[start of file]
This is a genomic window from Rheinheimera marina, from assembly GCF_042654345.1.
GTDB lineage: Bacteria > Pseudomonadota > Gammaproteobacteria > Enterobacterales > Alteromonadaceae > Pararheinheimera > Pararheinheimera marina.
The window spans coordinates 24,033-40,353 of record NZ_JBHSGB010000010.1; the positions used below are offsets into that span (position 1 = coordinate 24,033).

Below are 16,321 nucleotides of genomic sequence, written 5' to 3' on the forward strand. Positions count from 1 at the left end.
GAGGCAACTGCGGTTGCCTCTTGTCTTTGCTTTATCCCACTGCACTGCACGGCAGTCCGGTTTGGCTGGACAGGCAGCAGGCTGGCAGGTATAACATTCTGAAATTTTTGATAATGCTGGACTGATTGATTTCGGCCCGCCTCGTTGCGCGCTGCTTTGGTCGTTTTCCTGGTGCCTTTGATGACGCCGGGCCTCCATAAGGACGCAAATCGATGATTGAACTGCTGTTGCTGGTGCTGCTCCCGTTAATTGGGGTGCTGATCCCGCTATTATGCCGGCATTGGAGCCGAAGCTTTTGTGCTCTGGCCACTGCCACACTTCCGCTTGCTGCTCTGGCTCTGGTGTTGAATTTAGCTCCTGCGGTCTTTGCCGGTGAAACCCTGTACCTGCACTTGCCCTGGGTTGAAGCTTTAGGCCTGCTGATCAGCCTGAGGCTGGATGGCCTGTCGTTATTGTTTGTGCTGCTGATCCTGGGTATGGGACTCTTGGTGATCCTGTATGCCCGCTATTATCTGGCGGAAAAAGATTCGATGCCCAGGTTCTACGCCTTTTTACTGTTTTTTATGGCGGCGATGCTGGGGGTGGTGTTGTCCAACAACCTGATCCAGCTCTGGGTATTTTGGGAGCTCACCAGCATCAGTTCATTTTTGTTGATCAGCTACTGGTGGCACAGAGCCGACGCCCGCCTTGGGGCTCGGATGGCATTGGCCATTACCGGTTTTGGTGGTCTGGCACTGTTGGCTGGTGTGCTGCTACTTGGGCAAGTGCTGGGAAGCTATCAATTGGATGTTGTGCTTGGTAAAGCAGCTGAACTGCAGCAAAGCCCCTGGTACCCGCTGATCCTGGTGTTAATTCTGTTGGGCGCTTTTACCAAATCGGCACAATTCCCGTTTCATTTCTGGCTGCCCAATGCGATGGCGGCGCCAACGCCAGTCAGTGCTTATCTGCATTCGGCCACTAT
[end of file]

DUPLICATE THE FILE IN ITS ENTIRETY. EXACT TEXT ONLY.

This is a genomic window from Rheinheimera marina, from assembly GCF_042654345.1.
GTDB lineage: Bacteria > Pseudomonadota > Gammaproteobacteria > Enterobacterales > Alteromonadaceae > Pararheinheimera > Pararheinheimera marina.
The window spans coordinates 24,033-40,353 of record NZ_JBHSGB010000010.1; the positions used below are offsets into that span (position 1 = coordinate 24,033).

Below are 16,321 nucleotides of genomic sequence, written 5' to 3' on the forward strand. Positions count from 1 at the left end.
GAGGCAACTGCGGTTGCCTCTTGTCTTTGCTTTATCCCACTGCACTGCACGGCAGTCCGGTTTGGCTGGACAGGCAGCAGGCTGGCAGGTATAACATTCTGAAATTTTTGATAATGCTGGACTGATTGATTTCGGCCCGCCTCGTTGCGCGCTGCTTTGGTCGTTTTCCTGGTGCCTTTGATGACGCCGGGCCTCCATAAGGACGCAAATCGATGATTGAACTGCTGTTGCTGGTGCTGCTCCCGTTAATTGGGGTGCTGATCCCGCTATTATGCCGGCATTGGAGCCGAAGCTTTTGTGCTCTGGCCACTGCCACACTTCCGCTTGCTGCTCTGGCTCTGGTGTTGAATTTAGCTCCTGCGGTCTTTGCCGGTGAAACCCTGTACCTGCACTTGCCCTGGGTTGAAGCTTTAGGCCTGCTGATCAGCCTGAGGCTGGATGGCCTGTCGTTATTGTTTGTGCTGCTGATCCTGGGTATGGGACTCTTGGTGATCCTGTATGCCCGCTATTATCTGGCGGAAAAAGATTCGATGCCCAGGTTCTACGCCTTTTTACTGTTTTTTATGGCGGCGATGCTGGGGGTGGTGTTGTCCAACAACCTGATCCAGCTCTGGGTATTTTGGGAGCTCACCAGCATCAGTTCATTTTTGTTGATCAGCTACTGGTGGCACAGAGCCGACGCCCGCCTTGGGGCTCGGATGGCATTGGCCATTACCGGTTTTGGTGGTCTGGCACTGTTGGCTGGTGTGCTGCTACTTGGGCAAGTGCTGGGAAGCTATCAATTGGATGTTGTGCTTGGTAAAGCAGCTGAACTGCAGCAAAGCCCCTGGTACCCGCTGATCCTGGTGTTAATTCTGTTGGGCGCTTTTACCAAATCGGCACAATTCCCGTTTCATTTCTGGCTGCCCAATGCGATGGCGGCGCCAACGCCAGTCAGTGCTTATCTGCATTCGGCCACTAT